Three cans of paint sat on Levent Isik’s porch for weeks in 1989, left over from attempts to spice up a worn-out Schwinn 10-speed. One day, he found a piece of scrap wood near the street and took it into his apartment, where an uncharacteristically clean paintbrush sat in the sink, and his walls stood white and bare.
Outside of high school art classes and bar napkin doodling, Isik had never thought to draw or paint. But with the raw materials at his disposal and a head full of “sheer boredom and pathos,” he started to paint careful lines that soon became a jester in a striped and bubbled cloak.
At 29, Isik had just quit a steady job selling for a tool company in Cleveland. “I had baby hands. It was no-callous work,” he says. He had also broken up with a woman he was about to be engaged to. Shredding his ties to the life he had lived for seven years, he packed up and settled in Columbus, simply because it was the next major city on Interstate 71.
“I realized what I did after I left,” says Isik. “I had a lot of friends there: I knew the city like the back of my hand. I was alone in Columbus – I didn’t know anyone. I took that wood and leftover paint and unconsciously made the jester because that’s how I felt.”
Seven years later, Canadian-born Isik has become one of Columbus’ more successful resident artists. Hundreds of pieces of plywood have been transformed into his own wooden circus – boards adorned with playful wolves, fairy tale characters, statues of liberty, Adam & Eve, movie stars and clowns. Some are two-dimensional while others have dirt, bottle caps, or glass eyes embedded under oil paint, adding texture and character. Even the animals that appear menacing seem to have a sense of humor – alligators are as cunning as casino-running Mafioso caricatures, while little red riding hood looks as though she’s feigning distress just to fool the wolf.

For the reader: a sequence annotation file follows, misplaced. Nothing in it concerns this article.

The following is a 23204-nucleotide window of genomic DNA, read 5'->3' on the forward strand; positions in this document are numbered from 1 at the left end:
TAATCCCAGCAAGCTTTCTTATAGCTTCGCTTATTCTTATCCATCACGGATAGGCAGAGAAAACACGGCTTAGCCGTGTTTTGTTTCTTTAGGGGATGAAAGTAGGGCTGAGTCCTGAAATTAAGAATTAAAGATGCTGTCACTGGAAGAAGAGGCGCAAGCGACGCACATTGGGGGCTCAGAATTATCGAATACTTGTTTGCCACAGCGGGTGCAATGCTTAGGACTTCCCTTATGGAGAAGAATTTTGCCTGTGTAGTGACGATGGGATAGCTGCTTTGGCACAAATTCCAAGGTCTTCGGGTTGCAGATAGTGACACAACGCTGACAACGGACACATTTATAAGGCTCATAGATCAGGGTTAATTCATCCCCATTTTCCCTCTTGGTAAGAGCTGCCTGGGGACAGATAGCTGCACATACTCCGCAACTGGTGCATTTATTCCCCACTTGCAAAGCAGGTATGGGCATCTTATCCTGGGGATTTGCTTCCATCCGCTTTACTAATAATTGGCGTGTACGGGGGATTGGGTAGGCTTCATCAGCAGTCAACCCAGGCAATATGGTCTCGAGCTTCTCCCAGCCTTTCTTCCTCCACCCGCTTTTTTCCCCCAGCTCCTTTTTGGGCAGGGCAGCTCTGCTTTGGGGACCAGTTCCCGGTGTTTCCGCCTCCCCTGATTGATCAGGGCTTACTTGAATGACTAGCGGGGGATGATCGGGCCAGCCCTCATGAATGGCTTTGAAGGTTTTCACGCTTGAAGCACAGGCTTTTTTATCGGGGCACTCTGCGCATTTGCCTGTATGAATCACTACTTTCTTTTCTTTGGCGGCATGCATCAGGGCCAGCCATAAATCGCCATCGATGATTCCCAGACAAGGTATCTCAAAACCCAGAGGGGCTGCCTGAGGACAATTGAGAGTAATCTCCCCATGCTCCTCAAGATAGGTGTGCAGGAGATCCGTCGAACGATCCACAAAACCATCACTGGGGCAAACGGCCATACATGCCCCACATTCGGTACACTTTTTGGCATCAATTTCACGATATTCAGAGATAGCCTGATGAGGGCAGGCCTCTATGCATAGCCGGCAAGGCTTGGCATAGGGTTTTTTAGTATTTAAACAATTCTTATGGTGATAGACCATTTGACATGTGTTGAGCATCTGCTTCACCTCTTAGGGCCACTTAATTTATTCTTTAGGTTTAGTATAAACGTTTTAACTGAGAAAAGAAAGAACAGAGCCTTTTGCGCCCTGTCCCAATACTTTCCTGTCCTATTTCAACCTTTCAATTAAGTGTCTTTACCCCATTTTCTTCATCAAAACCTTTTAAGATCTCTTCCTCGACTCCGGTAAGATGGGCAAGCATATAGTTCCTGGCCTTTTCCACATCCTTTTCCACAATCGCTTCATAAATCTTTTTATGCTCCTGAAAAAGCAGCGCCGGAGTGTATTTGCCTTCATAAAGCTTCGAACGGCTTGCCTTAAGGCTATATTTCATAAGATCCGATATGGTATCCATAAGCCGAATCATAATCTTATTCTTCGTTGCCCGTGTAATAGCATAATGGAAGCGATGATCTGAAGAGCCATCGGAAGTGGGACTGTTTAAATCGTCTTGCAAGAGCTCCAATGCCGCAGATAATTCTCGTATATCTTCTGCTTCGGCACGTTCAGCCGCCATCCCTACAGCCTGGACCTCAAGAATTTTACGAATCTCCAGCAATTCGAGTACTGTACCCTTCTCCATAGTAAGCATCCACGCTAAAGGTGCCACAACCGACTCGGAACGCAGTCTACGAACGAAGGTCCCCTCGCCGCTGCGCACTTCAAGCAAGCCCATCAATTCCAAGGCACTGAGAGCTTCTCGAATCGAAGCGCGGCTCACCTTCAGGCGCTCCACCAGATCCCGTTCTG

An up-and-coming collector’s favorite, Isik’s work has merited gallery space not only in larger American cities, but in several other countries. Pieces have been shown in Germany, France, Belgium and Egypt, to name just a few. Next spring, he will be among the first 20th century artists to ever have work shown at the Aldrich Rockefeller Folk Art Center in Colonial Williamsburg, Virginia.
While firmly entrenched in Columbus’ art community, Isik spends most of his year painting pieces that go to galleries and special exhibitions across the country. Once a year, he puts together a show that includes approximately 25 pieces for a local gallery, usually one that has helped him in the past. His original jester makes an appearance at each of these shows, but will never be sold. He sells work directly out of the studio he calls home – a warehouse apartment in Olde Towne East’s Avery Building. Erected in 1909, the building was once the first Pontiac dealership in the world, a factoid Isik loves.
When Isik first began to paint, it didn’t occur to him to show his work in public. Most of the work was viewed solely by him and his house guests. After seven months without a job, his apartment was filling up with his paintings.
One day, a Greenpeace canvasser knocked on his doors and marveled at the walls, asking whose work Isik collected. (The environmentalist also happened to be a folk art collector.) When Isik told the man that the paintings were his own, the canvasser took a closer look and asked to buy one. Soon after, Greenpeace helped to connect Isik with folk art collectors around the state.
“I has thought art was something that moms and dads bought to hang above the couch,” says Isik. “The concept that someone would want to buy something I made and live with it just blew me away. That idea still blows me away.”
The canvasser gave Isik his first hint that he might be able to make his newfound love into a living. It was surprising, because painting was something that he discovered a ravenous passion for so haphazardly.
“I never painted to be a painter. I never had any ideas about what to put on the wood. I would pick up my paintbrush and just start moving my hand,” he says. “I’m not a religious guy. I don’t hear voices or God saying, ‘Do this.’ I think it just happened because it was something I’d never done before. A lot of things in life happen that way, like when you see someone and you’re attracted to them and you don’t know why. People make decisions like that all the time – some work, some don’t. In this case, I can’t imagine doing anything else.”